More organ donation needed from black communities

An innovative conference addressing the challenges facing black communities and organ donation was held at the Cavalry Church of God in Christ (COGIC) in Tottenham.

The conference was organised by the organ donation committee of the Royal Free Hospital and attracted 85 people. They heard about the process of organ donation from a transplant surgeon, a specialist nurse for organ donation and a health psychologist.

Patients were also on hand to tell their stories, a kidney transplant recipient and liver transplant recipient both shared with the audience how organ transplantation had transformed their lives. The sister of a deceased donor also explained how her brother saved lives by donating his organs and described the discussions within her family which led to this remarkable gift of life.

The Mayor of Haringey, Cllr Stephen Mann, attended the conference and thanked everyone for organising this important event.

David Myers, Chair of the Royal Free Hospital organ donation committee and president of the Royal Free Hospital kidney patients association said: “We have to address the enormous gap between the number of black patients who need an organ transplant and the number of black organ donors from the community served by the Royal Free Hospital.”

“The conference highlighted the main challenges we face and how we can address them. I am delighted that we worked in partnership with the COGIC to address this important issue and hope to do so with other communities in the future.”

Janet Brown who attends COGIC said: “We were happy to host this conference. As a church, we see the need for people to be enlightened, educated and informed about organ donation. It was very satisfying to see so many members of our community enjoying the day. We are hoping to do more work in this area in the future.”

Alice Workman, specialist nurse for organ donation at the Royal Free Hospital, said: “It’s vital that all communities know about the importance of organ donation to ensure people can make an informed decision about signing up to the organ donor register. It’s so important that you discuss your wishes with your friends and family.

“Donors can give the gift of life and not only transform the recipient’s life but also touch the lives of so many others. It can also be a great source of comfort for the donor’s family that the deceased has chosen to do this for others.”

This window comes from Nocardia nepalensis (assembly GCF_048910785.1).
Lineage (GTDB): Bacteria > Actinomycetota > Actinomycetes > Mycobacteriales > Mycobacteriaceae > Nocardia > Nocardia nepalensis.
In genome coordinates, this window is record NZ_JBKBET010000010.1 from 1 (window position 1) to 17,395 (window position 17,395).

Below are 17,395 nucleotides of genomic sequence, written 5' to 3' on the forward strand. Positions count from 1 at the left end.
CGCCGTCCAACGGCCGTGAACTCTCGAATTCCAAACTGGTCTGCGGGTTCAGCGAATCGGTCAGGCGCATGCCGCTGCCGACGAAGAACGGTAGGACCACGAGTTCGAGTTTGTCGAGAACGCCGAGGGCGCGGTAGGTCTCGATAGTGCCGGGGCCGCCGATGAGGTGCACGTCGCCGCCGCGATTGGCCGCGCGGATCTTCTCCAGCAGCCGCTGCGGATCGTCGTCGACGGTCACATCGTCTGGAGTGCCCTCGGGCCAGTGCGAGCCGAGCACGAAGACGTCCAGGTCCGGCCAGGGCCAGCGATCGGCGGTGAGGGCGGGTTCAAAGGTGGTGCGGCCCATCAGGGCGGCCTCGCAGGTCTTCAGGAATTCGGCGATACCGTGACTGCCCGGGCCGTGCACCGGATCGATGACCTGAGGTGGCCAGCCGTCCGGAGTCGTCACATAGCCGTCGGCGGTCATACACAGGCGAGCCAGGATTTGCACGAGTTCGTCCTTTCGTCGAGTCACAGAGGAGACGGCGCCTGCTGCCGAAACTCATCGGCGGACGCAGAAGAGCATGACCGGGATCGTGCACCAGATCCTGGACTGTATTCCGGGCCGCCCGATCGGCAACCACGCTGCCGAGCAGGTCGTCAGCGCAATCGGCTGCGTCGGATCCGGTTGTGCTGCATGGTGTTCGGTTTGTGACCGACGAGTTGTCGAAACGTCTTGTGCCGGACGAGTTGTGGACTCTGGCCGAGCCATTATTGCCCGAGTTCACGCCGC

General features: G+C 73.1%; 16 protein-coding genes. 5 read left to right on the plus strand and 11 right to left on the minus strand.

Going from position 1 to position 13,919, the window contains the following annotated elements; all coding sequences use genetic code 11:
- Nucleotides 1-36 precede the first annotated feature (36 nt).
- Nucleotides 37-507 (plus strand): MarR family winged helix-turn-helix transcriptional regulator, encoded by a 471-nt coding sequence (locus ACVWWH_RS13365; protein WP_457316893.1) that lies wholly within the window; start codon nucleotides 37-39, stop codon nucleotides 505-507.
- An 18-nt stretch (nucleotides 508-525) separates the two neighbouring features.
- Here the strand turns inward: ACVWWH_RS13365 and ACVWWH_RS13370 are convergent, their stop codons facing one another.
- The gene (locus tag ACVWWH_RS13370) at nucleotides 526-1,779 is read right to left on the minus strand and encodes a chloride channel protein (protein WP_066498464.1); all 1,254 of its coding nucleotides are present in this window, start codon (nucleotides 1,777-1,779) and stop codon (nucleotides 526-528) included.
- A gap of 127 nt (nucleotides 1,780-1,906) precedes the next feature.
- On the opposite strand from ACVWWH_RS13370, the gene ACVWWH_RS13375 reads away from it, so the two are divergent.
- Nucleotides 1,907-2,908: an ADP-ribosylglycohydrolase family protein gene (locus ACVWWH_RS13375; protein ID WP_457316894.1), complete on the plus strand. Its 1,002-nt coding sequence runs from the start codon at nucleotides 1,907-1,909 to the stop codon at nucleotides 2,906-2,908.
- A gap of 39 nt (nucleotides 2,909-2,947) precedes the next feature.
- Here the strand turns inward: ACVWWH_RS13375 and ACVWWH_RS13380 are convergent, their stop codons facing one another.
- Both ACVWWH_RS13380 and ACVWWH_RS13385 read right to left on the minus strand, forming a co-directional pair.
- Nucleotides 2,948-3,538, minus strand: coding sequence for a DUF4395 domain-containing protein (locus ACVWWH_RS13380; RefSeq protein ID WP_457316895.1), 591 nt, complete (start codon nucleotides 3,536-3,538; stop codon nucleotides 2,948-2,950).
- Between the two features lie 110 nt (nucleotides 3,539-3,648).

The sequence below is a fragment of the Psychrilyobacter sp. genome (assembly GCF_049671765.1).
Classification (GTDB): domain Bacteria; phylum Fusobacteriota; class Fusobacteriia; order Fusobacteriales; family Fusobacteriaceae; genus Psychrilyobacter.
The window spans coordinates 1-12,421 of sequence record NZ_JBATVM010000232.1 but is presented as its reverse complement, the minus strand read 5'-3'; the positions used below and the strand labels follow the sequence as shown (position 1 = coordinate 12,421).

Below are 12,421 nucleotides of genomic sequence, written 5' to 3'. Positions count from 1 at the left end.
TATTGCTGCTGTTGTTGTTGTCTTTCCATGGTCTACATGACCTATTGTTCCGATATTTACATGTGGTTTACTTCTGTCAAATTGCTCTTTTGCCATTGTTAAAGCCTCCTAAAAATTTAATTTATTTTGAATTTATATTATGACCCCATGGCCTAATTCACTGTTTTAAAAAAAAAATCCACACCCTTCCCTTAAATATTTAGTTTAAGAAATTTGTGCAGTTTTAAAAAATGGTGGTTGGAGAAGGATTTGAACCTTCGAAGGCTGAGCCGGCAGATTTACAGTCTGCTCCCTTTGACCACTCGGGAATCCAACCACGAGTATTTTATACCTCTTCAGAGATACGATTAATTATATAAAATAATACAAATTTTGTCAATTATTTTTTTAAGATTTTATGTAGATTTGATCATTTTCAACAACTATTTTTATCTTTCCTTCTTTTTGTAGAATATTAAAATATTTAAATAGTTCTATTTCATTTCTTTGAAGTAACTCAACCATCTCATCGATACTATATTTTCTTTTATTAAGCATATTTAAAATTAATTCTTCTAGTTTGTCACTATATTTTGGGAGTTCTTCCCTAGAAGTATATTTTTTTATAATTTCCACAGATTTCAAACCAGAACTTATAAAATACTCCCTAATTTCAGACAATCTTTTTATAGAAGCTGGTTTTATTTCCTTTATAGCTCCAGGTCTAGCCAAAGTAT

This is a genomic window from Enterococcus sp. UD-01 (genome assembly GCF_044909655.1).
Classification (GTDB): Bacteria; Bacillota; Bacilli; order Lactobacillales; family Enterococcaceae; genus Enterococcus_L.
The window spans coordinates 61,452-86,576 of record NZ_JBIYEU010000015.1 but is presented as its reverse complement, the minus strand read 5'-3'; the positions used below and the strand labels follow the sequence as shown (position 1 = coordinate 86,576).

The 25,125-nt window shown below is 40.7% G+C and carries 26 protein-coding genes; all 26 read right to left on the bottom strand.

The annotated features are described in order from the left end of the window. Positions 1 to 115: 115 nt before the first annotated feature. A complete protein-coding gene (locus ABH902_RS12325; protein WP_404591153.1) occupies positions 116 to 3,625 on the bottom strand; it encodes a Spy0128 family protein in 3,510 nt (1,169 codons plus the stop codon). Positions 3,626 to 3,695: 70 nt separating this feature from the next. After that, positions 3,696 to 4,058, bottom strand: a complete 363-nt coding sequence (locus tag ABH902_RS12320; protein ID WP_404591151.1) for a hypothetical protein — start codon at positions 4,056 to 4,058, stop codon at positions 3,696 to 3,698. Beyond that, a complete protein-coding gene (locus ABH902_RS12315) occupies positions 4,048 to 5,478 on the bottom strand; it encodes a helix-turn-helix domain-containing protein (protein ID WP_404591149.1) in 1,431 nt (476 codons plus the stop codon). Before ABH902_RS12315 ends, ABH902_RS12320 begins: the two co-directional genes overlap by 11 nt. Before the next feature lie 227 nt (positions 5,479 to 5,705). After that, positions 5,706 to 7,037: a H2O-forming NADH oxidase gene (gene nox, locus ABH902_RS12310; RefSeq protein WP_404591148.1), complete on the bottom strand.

Notes to editors

Media contacts: rf.communications@nhs.net

About the Royal Free London NHS Foundation Trust

The Royal Free London’s mission is to provide world class expertise and local care.

We attract patients from across the country and beyond to our specialist services in liver and kidney transplantation, haemophilia, renal, HIV, infectious diseases, plastic surgery, immunology, vascular surgery, cardiology, amyloidosis and scleroderma. We are a member of the academic health science partnership UCL Partners, which brings people and organisations together to transform the health and wellbeing of the population.

The Royal Free London is one of four trusts across the NHS to be chosen to develop a group model enabling us to share services and resources more effectively across hospitals to improve the experience of patients and staff.

Barnet Hospital, Chase Farm Hospital and the Royal Free Hospital are part of the Royal Free London group, and North Middlesex University Hospital NHS Trust became its first clinical partner in September 2017.

For more information about our group structure visit www.royalfree.nhs.uk/the-royal-free-london-group-model and for general information about the trust visit www.royalfree.nhs.uk

  1. Relevant data on organ donation:

9% of those waiting for an organ transplant are from black communities nationally; this means that there were 634 black patients waiting for an organ transplant in March 2017.

There were only 22 deceased black organ donors in the UK in 2016/17

Nearly 20% of those waiting for an organ at the Royal Free Hospital are from black communities.

  1. The five main challenges facing organ donation among black communities in the UK:

  • Lack of knowledge about organ donation

  • Less willing to discuss organ donation with family members

  • Donation deemed as contrary to religious and cultural beliefs

  • Concern about bodily integrity and intactness related to donation

  • Less trust in doctors and the healthcare system

  1. Further contacts for information:

Kirit Modi, Hon President of the National BAME Transplant Alliance (NBTA) at kiritmodi1@hotmail.com

Alice Workman, Specialist Nurse for Organ Donation at Alice.Workman@nhsbt.uk

Nii Plange, Acting Chair of the Royal Free Hospital Kidney Patients Association at nii.plange@me.com

Patricia Gooden, Acting Vice Chair of the RFHKPA at patriciagooden59@btinternet.com